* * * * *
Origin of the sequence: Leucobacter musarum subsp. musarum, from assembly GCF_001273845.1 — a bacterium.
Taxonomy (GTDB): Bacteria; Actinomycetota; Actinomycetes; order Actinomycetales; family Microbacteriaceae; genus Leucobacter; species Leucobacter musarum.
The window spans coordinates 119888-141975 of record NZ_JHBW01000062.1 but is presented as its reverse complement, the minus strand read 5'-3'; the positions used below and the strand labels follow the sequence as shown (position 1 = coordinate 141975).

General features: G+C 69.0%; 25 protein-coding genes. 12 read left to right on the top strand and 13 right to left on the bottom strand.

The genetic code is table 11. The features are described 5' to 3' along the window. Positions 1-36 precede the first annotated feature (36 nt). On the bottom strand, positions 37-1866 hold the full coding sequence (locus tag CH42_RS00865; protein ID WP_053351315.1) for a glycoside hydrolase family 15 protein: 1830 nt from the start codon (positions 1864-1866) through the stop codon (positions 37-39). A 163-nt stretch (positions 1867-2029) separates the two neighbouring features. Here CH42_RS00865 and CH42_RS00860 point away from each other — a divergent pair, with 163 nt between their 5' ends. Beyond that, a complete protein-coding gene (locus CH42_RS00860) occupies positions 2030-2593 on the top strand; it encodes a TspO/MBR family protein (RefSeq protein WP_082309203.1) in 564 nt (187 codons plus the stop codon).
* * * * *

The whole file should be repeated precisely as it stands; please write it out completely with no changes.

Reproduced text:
Origin of the sequence: Leucobacter musarum subsp. musarum, from assembly GCF_001273845.1 — a bacterium.
Taxonomy (GTDB): Bacteria; Actinomycetota; Actinomycetes; order Actinomycetales; family Microbacteriaceae; genus Leucobacter; species Leucobacter musarum.
The window spans coordinates 119888-141975 of record NZ_JHBW01000062.1 but is presented as its reverse complement, the minus strand read 5'-3'; the positions used below and the strand labels follow the sequence as shown (position 1 = coordinate 141975).

General features: G+C 69.0%; 25 protein-coding genes. 12 read left to right on the top strand and 13 right to left on the bottom strand.

The genetic code is table 11. The features are described 5' to 3' along the window. Positions 1-36 precede the first annotated feature (36 nt). On the bottom strand, positions 37-1866 hold the full coding sequence (locus tag CH42_RS00865; protein ID WP_053351315.1) for a glycoside hydrolase family 15 protein: 1830 nt from the start codon (positions 1864-1866) through the stop codon (positions 37-39). A 163-nt stretch (positions 1867-2029) separates the two neighbouring features. Here CH42_RS00865 and CH42_RS00860 point away from each other — a divergent pair, with 163 nt between their 5' ends. Beyond that, a complete protein-coding gene (locus CH42_RS00860) occupies positions 2030-2593 on the top strand; it encodes a TspO/MBR family protein (RefSeq protein WP_082309203.1) in 564 nt (187 codons plus the stop codon).